Exports of generics from India now account for more than US$13bn
The Indian pharmaceutical market is poised for the next stage of its development, having seen manufacturing innovation and development technologies rise thanks to the explosion in generics production, says a new report by India Brand Equity Foundation (IBEF).
In its overview of the generics market in India, IBEF has found that over the last three years exports of pharmaceuticals (largely generics) have grown by 21.5% (CAGR) and now account for more than US$13bn in annual sales. Nearly 40% of Abbreviated New Drug Applications (ANDA) received by the FDA last year were from India, with a further 87 confirmed and another 25 already received in the first six months of 2013.
This huge growth in generics production has seen the country become a centre of manufacturing innovation, according to IBEF. India has over 3,000 DMFs registered with the US FDA, which coupled with increased investments in R&D means India is now ready to challenge Big Pharma and start producing more patented products. A natural evolution of the success of the generics market has been the rise in 'supergenerics' across India where much R&D spend is currently being invested (e.g. Lincoln Pharma’s patent for NDDS).
There are now 546 US FDA-approved company sites (second only to the US), 23 companies holding 1,100 authorisations with the UK's MHRA, and 166 companies with CEPs (Certificates of Suitability) from EDQM.
This huge growth in generics production has seen the country become a centre of manufacturing innovation
Recognising this opportunity, the Government of India is putting in place supportive initiatives with the goal of cementing the country’s position as the ‘pharmacy of the world’ and creating a global innovation hub. With generics predicted to rise to 35% of global pharmaceutical market value by 2016 (some $400bn+), and with an annual growth rate of 27% among Indian generics exports (compared with the global average of 10%) the Government and the Pharmaceuticals Export Promotion Council of India (Pharmexcil) forecast that much of this revenue will be reinvested across the country in new research leading to a steady pipeline of future drug targets.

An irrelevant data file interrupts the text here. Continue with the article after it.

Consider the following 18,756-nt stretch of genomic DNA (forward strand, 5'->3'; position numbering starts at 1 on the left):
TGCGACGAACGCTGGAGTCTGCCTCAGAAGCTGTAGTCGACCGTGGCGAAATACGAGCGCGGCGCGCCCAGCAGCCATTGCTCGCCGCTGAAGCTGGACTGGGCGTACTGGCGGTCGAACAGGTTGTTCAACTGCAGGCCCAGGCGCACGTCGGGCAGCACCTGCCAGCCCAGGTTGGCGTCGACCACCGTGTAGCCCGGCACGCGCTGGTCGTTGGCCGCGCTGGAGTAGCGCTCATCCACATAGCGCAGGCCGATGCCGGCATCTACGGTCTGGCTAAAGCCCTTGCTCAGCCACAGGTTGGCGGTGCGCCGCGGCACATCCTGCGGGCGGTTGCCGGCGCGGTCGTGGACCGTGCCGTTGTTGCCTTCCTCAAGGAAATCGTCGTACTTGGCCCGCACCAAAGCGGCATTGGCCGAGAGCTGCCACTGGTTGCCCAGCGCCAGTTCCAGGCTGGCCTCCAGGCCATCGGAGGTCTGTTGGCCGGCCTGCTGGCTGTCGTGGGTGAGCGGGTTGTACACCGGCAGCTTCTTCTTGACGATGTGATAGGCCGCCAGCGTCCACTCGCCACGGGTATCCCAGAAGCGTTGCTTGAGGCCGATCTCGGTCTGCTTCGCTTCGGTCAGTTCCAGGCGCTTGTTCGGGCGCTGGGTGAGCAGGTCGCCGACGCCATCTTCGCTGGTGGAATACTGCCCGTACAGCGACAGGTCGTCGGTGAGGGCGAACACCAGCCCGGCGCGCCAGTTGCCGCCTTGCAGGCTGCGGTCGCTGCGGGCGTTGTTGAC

In support of this, the Indian Government has committed to three schemes including a major multi-billion dollar initiative with 50% public funding through a public-private partnership (PPP) model to harness India’s innovation capability.
In addition, the Government has made tax breaks available to the pharmaceutical sector and a weighted tax deduction of 150% for any R&D expenditure incurred. It has also introduced 19 dedicated Special Economic Zones to help stimulate pharma sector investment across the country.
Steps have also been taken to streamline procedures covering development of new drug molecules and clinical research, including the ‘New Millennium Indian Technology Leadership Initiative’ and the ‘Drugs and Pharmaceuticals Research Programme’.
IBEF says Dr. Reddy’s, Lupin Labs, Sun Pharma, Ranbaxy and Cipla have invested more than $500m in R&D, which is allowing increased innovation in manufacturing processes and will ultimately help to lower the cost of medicines production.
'India has a basket of generics that are second to none in terms of quality. The industry is on track to expand its reach to newer markets, which makes it equally critical for the Indian pharmaceutical industry to keep its focus on quality, affordability and accessibility of medical solutions for the global pharma market,' said Rejeev Kher, Additional Secretary, Department of Commerce, Ministry of Commerce and Industry, Government of India.
'The country’s success in generics manufacturing is helping to keep our industry at the forefront of innovation and over the next few years we are lending our support to the R&D effort across the country so that we are leading in generics production and even developing new drugs out of India.'
Dr P V Appaji, Director General, Pharmexcil, added: 'Being a world leader in generics, India already has a huge presence in the highly regulated markets in terms of pharma exports. Almost two-thirds of Indian generic exports are to the highly regulated markets (e.g. the US and Europe), which speaks volumes about the quality of Indian medicines.
'The Government of India is supporting the Brand India Pharma campaign to reiterate that the Indian pharma market offers credible, affordable and sustainable healthcare solutions.'